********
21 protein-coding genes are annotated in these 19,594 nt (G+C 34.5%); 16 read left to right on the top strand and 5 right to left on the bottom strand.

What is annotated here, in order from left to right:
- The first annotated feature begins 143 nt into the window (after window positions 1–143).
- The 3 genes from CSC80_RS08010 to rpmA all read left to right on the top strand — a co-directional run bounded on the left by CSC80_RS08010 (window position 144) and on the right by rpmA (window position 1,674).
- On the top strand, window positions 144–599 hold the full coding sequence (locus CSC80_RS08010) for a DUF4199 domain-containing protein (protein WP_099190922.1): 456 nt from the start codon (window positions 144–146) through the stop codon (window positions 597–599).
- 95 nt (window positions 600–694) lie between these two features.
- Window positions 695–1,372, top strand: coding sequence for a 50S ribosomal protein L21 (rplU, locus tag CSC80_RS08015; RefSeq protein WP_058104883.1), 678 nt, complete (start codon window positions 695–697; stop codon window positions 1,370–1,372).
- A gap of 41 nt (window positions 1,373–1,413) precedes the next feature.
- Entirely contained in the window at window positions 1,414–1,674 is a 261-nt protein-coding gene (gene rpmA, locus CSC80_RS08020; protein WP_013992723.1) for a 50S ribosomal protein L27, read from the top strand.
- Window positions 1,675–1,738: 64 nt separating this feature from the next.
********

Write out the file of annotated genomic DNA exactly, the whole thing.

21 protein-coding genes are annotated in these 19,594 nt (G+C 34.5%); 16 read left to right on the top strand and 5 right to left on the bottom strand.

What is annotated here, in order from left to right:
- The first annotated feature begins 143 nt into the window (after window positions 1–143).
- The 3 genes from CSC80_RS08010 to rpmA all read left to right on the top strand — a co-directional run bounded on the left by CSC80_RS08010 (window position 144) and on the right by rpmA (window position 1,674).
- On the top strand, window positions 144–599 hold the full coding sequence (locus CSC80_RS08010) for a DUF4199 domain-containing protein (protein WP_099190922.1): 456 nt from the start codon (window positions 144–146) through the stop codon (window positions 597–599).
- 95 nt (window positions 600–694) lie between these two features.
- Window positions 695–1,372, top strand: coding sequence for a 50S ribosomal protein L21 (rplU, locus tag CSC80_RS08015; RefSeq protein WP_058104883.1), 678 nt, complete (start codon window positions 695–697; stop codon window positions 1,370–1,372).
- A gap of 41 nt (window positions 1,373–1,413) precedes the next feature.
- Entirely contained in the window at window positions 1,414–1,674 is a 261-nt protein-coding gene (gene rpmA, locus CSC80_RS08020; protein WP_013992723.1) for a 50S ribosomal protein L27, read from the top strand.
- Window positions 1,675–1,738: 64 nt separating this feature from the next.